As I strive to allow God to reshape me in his image, I find myself focusing recently on being more gentle and patient with Isabella and Sophia. God has been giving me words to strengthen me for the journey. Posting them here so I can find them again. And I also thought maybe I should pass some of them on cause they might be useful to someone else.
This piece from finslippy seems an odd choice for this list; but here’s the thing: it convicts me. I know it’s meant to be tongue-in-cheek. But I sometimes have a deficient sense of humor (Dom tells me so all the time: I’m too serious and spend far too much time analyzing jokes and over-thinking things.) and what I feel when I read it is shame. This is the voice I too often hear, the complaining, it’s all about me voice that breeds anger and resentment against my children when I let it rant unchecked. I know that’s not how the author intends it; but that’s how it speaks to my heart right now, a warning:
If you could slosh as much of your cereal as possible all over the table, that would be fantastic. Cleaning up after you makes me feel useful. When I ask you to help out, you know I’m joking, right? Hilarious!
Read you an entire book while you�re eating your breakfast? No problem�I secretly hate enjoying my coffee and breakfast in peace. Also I am DYING to know how this Magic Tree House book turns out. It�s never the same thing twice.
There�s no rush about getting to school. Put your shoes on whenever.
My raised voice is just an attempt to exercise my lungs. You keep not putting those shoes on, champ.
This came to my attention on the same day as this strongly contrasting piece by the lovely Elizabeth Foss. I love what she says about seeking gentleness and patience:
Often, when I look for ways to inspire virtue in my children, I find instead that virtue is inspired in me first. This one hit me between the eyes. St. Jean Vianney piqued my interest immediately by pointing to the example of a favorite saint. He wrote, �St. Francis de Sales, that great saint, would leave off writing with the letter of a word half-formed in order to reply to an interruption.� Hey, Elizabeth, saints don�t say �just a minute� and then finish writing the sentence or the paragraph or the entire post or project while toddlers melt down and little boys wrestle. They leave the letters half-formed.
Since neither St. Jean Vianney nor St. John Bosco was a mother who worked at home, it probably wasn�t little girls with big blue eyes and crazy curls who interrupted them. No, they probably put their pen down for older people, people who really could wait. People who pretty much didn�t depend on them for the whole world. But my small people depend on me for everything and still I sometimes see them as interruptions.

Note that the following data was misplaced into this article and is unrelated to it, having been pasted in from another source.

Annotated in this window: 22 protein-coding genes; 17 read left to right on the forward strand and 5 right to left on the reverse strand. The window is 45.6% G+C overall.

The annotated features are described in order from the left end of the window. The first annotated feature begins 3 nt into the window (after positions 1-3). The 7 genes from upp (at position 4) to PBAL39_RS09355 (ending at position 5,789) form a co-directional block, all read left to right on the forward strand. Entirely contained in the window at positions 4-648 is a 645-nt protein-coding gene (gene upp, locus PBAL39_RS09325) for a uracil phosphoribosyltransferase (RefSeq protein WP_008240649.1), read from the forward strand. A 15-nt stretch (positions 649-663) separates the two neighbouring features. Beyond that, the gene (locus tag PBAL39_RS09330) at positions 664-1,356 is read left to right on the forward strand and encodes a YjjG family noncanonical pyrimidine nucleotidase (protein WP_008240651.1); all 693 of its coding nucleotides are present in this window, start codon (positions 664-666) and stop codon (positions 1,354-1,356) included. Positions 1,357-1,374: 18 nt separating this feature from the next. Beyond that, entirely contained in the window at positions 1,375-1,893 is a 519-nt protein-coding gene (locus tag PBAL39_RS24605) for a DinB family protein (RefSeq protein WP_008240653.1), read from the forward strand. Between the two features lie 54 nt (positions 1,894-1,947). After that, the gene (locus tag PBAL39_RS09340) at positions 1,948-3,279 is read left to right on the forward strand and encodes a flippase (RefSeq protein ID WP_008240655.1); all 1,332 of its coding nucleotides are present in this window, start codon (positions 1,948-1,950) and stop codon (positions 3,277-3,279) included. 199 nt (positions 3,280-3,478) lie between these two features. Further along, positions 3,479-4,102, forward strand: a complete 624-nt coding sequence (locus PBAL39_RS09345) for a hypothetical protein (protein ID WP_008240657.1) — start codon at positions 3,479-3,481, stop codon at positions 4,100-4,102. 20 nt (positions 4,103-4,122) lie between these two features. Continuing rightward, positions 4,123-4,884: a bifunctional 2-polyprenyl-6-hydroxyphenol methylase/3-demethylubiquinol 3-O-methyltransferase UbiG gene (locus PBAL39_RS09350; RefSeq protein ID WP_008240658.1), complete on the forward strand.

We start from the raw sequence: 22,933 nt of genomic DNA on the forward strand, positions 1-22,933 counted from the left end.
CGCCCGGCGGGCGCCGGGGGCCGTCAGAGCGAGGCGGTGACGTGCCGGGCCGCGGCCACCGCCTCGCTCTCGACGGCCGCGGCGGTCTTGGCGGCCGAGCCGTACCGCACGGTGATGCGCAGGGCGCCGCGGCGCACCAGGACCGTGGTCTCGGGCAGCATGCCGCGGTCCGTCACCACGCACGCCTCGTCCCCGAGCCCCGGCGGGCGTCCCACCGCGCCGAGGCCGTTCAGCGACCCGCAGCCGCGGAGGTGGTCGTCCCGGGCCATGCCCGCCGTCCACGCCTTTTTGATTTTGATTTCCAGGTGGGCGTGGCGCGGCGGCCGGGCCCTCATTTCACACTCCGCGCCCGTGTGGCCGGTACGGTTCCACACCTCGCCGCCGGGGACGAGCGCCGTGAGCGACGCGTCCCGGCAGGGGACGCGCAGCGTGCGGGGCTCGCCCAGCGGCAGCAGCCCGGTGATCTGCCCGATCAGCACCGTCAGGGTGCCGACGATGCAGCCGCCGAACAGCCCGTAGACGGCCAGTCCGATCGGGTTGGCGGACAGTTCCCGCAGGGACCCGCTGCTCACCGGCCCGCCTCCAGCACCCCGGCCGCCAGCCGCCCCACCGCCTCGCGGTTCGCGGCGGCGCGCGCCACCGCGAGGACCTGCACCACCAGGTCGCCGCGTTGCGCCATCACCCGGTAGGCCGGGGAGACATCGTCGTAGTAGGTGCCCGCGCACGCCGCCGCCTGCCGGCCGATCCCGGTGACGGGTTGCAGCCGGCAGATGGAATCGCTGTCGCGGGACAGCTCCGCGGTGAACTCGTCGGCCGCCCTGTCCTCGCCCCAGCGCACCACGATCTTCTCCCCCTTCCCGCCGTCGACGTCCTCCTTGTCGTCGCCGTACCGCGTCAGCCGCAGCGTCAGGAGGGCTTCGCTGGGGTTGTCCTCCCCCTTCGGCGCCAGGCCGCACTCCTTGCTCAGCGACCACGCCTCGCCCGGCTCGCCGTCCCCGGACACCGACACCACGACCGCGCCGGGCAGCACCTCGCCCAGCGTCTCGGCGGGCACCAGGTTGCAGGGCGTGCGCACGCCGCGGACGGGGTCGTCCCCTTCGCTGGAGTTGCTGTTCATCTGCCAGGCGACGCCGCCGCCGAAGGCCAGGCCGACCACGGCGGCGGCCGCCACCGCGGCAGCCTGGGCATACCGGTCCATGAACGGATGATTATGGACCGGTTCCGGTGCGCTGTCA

Surely children must learn to wait; I don�t dispute that fact. Often, though, adults must learn to stop and see the child and to respond with careful attention and thoughtful gentleness. Children can teach us to be present in the moment. They can require us to slow down and truly listen, because, frankly, no one can readily understand a two-year-old without focusing and looking at context and listening carefully and asking clarifying questions. No one can listen to a two-year-old with absentminded attention while attempting to multi-task and really understand what the child is saying. And neither mother nor child grows in virtue if interruptions are met with anger.
Children can teach us gentleness, if only we have teachable spirits. Gentle mothers make an effort to speak softly and less often, to listen carefully and more often. Mothers who are able to permeate the atmosphere of their homes with gentleness can see God�s hand when a child interrupts her work. Like the monastery bell calls a monk, the child calls Mother to service and her work with the child becomes a prayer. If she is wise, she will see opportunity to grow in holiness in every interruption. She will count every call to gentleness over exasperation a blessing.
Yeah, I’m not so god at hearing these tings as a call to holiness. And even when that little voice breaks through the raging of my indignation, I’m not so good at listening to it. I’m more prone to brush it aside: that’s all very well for you, it says, but this is a crisis!
Putting myself aside and stepping back to calm down once I get all worked up is hard. I lose it at least once a day, usually more often. But the wonderful thing is that children are wonderfully forgiving, sometimes I feel they are too forgiving. A minute or so after I’ve blown my top, they will seem to have forgotten it completely and throw their little arms around me. I don’t deserve it. Even less do I deserve the infinite patience and mercy of my loving Father who puts up with all my tantrums.
Then there is this pair of posts on the subject of knowing when you are expecting too much of your toddler, which when I look closely I see is often at the root of many of my frustrations. The One Method of So-Called Discipline That Doesn’t Work. And a follow-up: Cranky Two-Year Old which offers some good, concrete advice for ways to navigate when you realize you’ve asked too much and got yourself into a confrontation of wills with a child who is usually helpful an compliant.